Today we completed the Batona 500, an orienteering event held at Batsto in Wharton State Forest. Unlike most of the competitors, I knew the lay of the land pretty well as I have hiked this area extensively over the last five years.
My mother is visiting from sunny Florida and I put her to work. The 3.9 km course took us about five miles of bushwhacking to complete in an hour and twenty minutes. We found all 14 stations on this extremely warm fall day.
Mom has never orienteered before. Her thinking, like mine originally, was this is a compass sport. It has not proven to be that yet. Instead, it is a map reading sport. The orienteering maps are very detailed. Over 300 runners participated today. We kept to the non-competitive course. There was a ton of scouts here. We helped out one boy who was able to outrun us old folks, but who sometimes didn’t have a feel for where he was.
We did well today. Unlike a couple weeks ago, we didn’t blow any of the stations. We did walk by #2, but not by much. We did not approach station 12 optimally. We circled around a loop instead of cutting directly to it. The rest of the course was completed rather directly, although we did not run.
Surprisingly, there was water at several of the stations. That was welcomed on this very warm day. We completed the course proudly and then toured the Batsto Visitor Center where the “new” displays are.
We celebrated the completion of the course with a 12-pack of Yeungling.
We do not lead an exciting life here in New Jersey. So when Grammy decided to visit, I sought something to do. I came up with Batona 500. This is a regional orienteering event. Orienteering is an activity I am just getting into and thought Grammy would enjoy it.
In the woods a course is created. One is provided a map at the starting line and then sent on his way to negotiate to each station on the course with only a compass and his brain. This is a timed event. There are several different courses, each intertwined with the others, so following someone is not necessarily a good idea as he could easily be playing a different route.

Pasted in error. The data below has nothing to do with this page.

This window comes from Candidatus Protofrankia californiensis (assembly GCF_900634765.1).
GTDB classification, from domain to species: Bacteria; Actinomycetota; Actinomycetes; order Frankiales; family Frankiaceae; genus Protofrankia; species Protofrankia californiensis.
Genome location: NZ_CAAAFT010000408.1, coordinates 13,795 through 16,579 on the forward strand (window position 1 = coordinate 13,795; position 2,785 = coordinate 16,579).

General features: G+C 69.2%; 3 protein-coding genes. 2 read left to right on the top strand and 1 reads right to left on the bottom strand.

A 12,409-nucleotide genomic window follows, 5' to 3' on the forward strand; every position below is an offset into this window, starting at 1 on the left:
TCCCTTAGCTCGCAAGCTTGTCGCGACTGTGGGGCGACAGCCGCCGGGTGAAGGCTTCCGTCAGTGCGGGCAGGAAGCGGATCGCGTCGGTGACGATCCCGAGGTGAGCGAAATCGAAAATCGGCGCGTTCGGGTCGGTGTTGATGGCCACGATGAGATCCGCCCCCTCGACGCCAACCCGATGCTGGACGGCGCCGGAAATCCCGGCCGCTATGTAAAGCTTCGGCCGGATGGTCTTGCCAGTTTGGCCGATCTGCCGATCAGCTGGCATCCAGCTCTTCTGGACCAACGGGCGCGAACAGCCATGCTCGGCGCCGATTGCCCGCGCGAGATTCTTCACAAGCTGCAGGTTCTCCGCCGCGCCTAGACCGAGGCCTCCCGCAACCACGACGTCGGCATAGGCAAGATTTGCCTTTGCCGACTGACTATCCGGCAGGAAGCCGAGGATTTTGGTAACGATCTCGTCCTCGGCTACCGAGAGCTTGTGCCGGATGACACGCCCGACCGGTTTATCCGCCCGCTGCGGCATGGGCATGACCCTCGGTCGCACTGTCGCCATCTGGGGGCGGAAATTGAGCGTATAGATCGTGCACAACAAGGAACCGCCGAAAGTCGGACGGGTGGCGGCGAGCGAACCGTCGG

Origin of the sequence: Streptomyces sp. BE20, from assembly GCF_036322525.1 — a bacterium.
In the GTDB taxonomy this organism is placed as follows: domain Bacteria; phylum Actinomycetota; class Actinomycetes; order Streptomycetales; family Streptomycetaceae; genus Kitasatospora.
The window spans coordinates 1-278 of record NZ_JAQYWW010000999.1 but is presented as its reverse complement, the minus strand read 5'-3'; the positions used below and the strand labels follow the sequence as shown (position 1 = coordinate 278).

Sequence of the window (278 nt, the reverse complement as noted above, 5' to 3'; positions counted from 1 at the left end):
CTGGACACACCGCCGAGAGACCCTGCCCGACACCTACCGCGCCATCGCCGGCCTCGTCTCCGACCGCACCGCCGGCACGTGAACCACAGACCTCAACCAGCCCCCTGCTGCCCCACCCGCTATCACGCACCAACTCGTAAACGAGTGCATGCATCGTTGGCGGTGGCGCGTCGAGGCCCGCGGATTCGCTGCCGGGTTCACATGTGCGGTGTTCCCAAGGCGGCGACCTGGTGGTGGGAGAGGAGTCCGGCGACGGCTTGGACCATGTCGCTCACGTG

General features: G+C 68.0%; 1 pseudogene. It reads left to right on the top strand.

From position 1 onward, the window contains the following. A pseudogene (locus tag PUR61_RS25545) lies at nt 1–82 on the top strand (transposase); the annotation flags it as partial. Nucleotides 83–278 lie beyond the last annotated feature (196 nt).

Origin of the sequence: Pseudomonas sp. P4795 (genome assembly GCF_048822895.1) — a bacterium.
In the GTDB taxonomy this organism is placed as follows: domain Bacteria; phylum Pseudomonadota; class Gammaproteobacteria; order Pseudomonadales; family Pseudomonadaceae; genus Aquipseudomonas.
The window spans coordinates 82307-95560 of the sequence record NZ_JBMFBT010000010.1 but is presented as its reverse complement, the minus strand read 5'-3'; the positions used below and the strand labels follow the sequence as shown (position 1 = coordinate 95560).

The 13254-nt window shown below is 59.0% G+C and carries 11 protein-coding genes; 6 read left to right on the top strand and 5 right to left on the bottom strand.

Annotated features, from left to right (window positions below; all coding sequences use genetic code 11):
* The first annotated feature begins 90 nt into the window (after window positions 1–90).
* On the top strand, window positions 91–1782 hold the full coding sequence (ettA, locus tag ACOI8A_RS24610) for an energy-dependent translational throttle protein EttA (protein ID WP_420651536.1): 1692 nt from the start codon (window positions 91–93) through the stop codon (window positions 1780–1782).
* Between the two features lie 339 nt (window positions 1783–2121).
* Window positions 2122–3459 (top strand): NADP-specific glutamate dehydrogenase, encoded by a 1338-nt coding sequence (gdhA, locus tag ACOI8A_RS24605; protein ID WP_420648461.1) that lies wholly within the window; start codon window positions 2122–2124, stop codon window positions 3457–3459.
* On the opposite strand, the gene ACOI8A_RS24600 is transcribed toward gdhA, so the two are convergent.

Our course had 14 stations and comprised a distance of 3.9 km . . . as the crow flies. I suspect we hiked far more than that.
We played in Wharton State Forest at Batsto. This is familiar terrain for me as I geocache here frequently. As a matter of fact, toward the end of the course, we approached an area in which I have hidden a cache. Just a half mile the other way and we would have been there.
Being an A Event, there were hundreds of participants. A normal event has nowhere near this number of people. We did pretty well save one or two controls. There was a single older lady who we fought to stay in front of all day.
It was a very warm day and it wasn’t long before we shed some of other clothes. Grammy did a great job. Who would have thought that she would willingly bushwhack across unleveled terrain? Methinks she is ready for a GPSr and geocaching fulltime. Perhaps a future present . . .
Like many activities, there is something different for everyone in orienteering. For us, completion was the goal and we accomplished that with vigor. Congratulations, Mom! Afterwards, we found water at the visitor’s center where we toured the new museum about the area.
Once home, we joined the girls and headed out shopping. Beetle very much liked walking with Grammy. Beetle likes to be entertained and when she didn’t have everyone’s complete attention, she let us know. So we browsed the video department so she could look at the Dora and The Wiggles videos. That helped.
Tonight we grilled. Chicken and vegetables. Yummy!
It’s nice having company. We do more things than when we don’t.
All these years later, I don’t have many memories of this. I had stumbled across orienteering in the time when I was immersed in everything GPSr-related as well as exploring. It fit.
I remember bopping around New Hope prior to the event. I remember riving to Washington Crossing and remembering caching here a few years before with Chris.
A few weeks later I would again complete an orienteering course with my mother.
Orienteering is something I enjoy. I haven’t done much of it solely because of the distance involved to play. Most courses/events are in Pennsylvania. If it were accessible, I would participate more.